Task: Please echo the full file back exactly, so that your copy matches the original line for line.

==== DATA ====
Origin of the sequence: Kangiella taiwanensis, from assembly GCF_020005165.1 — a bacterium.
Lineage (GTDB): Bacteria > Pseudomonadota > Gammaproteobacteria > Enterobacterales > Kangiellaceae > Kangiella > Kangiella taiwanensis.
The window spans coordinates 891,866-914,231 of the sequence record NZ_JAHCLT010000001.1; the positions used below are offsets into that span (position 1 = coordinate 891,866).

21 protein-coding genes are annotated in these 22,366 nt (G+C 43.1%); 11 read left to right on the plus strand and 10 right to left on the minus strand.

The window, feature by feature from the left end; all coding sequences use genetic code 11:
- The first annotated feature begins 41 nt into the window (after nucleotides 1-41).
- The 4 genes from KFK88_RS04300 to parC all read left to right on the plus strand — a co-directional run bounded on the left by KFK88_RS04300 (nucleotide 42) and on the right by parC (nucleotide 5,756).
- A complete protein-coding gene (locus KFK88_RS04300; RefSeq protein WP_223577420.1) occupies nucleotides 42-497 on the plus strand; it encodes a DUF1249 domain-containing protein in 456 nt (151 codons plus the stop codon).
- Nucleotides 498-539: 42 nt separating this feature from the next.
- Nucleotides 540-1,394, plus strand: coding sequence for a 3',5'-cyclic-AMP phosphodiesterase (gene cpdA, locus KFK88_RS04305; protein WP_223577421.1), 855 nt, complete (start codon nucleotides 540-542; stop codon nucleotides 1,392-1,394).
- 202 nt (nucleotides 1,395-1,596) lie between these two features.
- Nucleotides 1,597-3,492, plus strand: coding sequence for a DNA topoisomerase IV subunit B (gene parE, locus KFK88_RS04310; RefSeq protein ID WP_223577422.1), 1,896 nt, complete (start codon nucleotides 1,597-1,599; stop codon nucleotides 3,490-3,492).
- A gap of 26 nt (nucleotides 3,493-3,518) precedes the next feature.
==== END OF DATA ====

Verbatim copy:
Origin of the sequence: Kangiella taiwanensis, from assembly GCF_020005165.1 — a bacterium.
Lineage (GTDB): Bacteria > Pseudomonadota > Gammaproteobacteria > Enterobacterales > Kangiellaceae > Kangiella > Kangiella taiwanensis.
The window spans coordinates 891,866-914,231 of the sequence record NZ_JAHCLT010000001.1; the positions used below are offsets into that span (position 1 = coordinate 891,866).

21 protein-coding genes are annotated in these 22,366 nt (G+C 43.1%); 11 read left to right on the plus strand and 10 right to left on the minus strand.

The window, feature by feature from the left end; all coding sequences use genetic code 11:
- The first annotated feature begins 41 nt into the window (after nucleotides 1-41).
- The 4 genes from KFK88_RS04300 to parC all read left to right on the plus strand — a co-directional run bounded on the left by KFK88_RS04300 (nucleotide 42) and on the right by parC (nucleotide 5,756).
- A complete protein-coding gene (locus KFK88_RS04300; RefSeq protein WP_223577420.1) occupies nucleotides 42-497 on the plus strand; it encodes a DUF1249 domain-containing protein in 456 nt (151 codons plus the stop codon).
- Nucleotides 498-539: 42 nt separating this feature from the next.
- Nucleotides 540-1,394, plus strand: coding sequence for a 3',5'-cyclic-AMP phosphodiesterase (gene cpdA, locus KFK88_RS04305; protein WP_223577421.1), 855 nt, complete (start codon nucleotides 540-542; stop codon nucleotides 1,392-1,394).
- 202 nt (nucleotides 1,395-1,596) lie between these two features.
- Nucleotides 1,597-3,492, plus strand: coding sequence for a DNA topoisomerase IV subunit B (gene parE, locus KFK88_RS04310; RefSeq protein ID WP_223577422.1), 1,896 nt, complete (start codon nucleotides 1,597-1,599; stop codon nucleotides 3,490-3,492).
- A gap of 26 nt (nucleotides 3,493-3,518) precedes the next feature.